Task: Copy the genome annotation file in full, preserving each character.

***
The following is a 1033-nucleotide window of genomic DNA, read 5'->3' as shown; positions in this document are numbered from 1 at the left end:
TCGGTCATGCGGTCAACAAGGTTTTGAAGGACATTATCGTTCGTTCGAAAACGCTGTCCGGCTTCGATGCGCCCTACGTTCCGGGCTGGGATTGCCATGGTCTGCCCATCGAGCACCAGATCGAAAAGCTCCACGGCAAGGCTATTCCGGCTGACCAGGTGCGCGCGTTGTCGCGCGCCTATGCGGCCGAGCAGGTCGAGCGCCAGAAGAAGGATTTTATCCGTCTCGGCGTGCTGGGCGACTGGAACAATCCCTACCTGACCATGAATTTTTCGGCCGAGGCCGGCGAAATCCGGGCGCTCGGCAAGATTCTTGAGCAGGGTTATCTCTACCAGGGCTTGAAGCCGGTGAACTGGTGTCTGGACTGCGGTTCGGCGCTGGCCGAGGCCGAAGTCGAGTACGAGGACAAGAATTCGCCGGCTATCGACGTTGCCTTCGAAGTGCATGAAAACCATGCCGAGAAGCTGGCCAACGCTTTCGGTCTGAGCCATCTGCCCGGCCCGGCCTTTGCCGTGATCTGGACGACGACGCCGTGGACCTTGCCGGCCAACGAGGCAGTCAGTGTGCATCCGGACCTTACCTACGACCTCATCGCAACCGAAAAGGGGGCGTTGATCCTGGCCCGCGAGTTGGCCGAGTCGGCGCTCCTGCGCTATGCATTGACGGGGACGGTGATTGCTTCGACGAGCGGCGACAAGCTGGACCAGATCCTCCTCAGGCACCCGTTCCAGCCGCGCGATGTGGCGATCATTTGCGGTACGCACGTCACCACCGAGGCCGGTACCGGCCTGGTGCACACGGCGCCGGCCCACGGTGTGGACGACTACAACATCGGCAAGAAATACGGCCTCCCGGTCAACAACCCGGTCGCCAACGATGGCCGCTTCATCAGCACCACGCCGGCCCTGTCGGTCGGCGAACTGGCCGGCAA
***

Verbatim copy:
The following is a 1033-nucleotide window of genomic DNA, read 5'->3' as shown; positions in this document are numbered from 1 at the left end:
TCGGTCATGCGGTCAACAAGGTTTTGAAGGACATTATCGTTCGTTCGAAAACGCTGTCCGGCTTCGATGCGCCCTACGTTCCGGGCTGGGATTGCCATGGTCTGCCCATCGAGCACCAGATCGAAAAGCTCCACGGCAAGGCTATTCCGGCTGACCAGGTGCGCGCGTTGTCGCGCGCCTATGCGGCCGAGCAGGTCGAGCGCCAGAAGAAGGATTTTATCCGTCTCGGCGTGCTGGGCGACTGGAACAATCCCTACCTGACCATGAATTTTTCGGCCGAGGCCGGCGAAATCCGGGCGCTCGGCAAGATTCTTGAGCAGGGTTATCTCTACCAGGGCTTGAAGCCGGTGAACTGGTGTCTGGACTGCGGTTCGGCGCTGGCCGAGGCCGAAGTCGAGTACGAGGACAAGAATTCGCCGGCTATCGACGTTGCCTTCGAAGTGCATGAAAACCATGCCGAGAAGCTGGCCAACGCTTTCGGTCTGAGCCATCTGCCCGGCCCGGCCTTTGCCGTGATCTGGACGACGACGCCGTGGACCTTGCCGGCCAACGAGGCAGTCAGTGTGCATCCGGACCTTACCTACGACCTCATCGCAACCGAAAAGGGGGCGTTGATCCTGGCCCGCGAGTTGGCCGAGTCGGCGCTCCTGCGCTATGCATTGACGGGGACGGTGATTGCTTCGACGAGCGGCGACAAGCTGGACCAGATCCTCCTCAGGCACCCGTTCCAGCCGCGCGATGTGGCGATCATTTGCGGTACGCACGTCACCACCGAGGCCGGTACCGGCCTGGTGCACACGGCGCCGGCCCACGGTGTGGACGACTACAACATCGGCAAGAAATACGGCCTCCCGGTCAACAACCCGGTCGCCAACGATGGCCGCTTCATCAGCACCACGCCGGCCCTGTCGGTCGGCGAACTGGCCGGCAA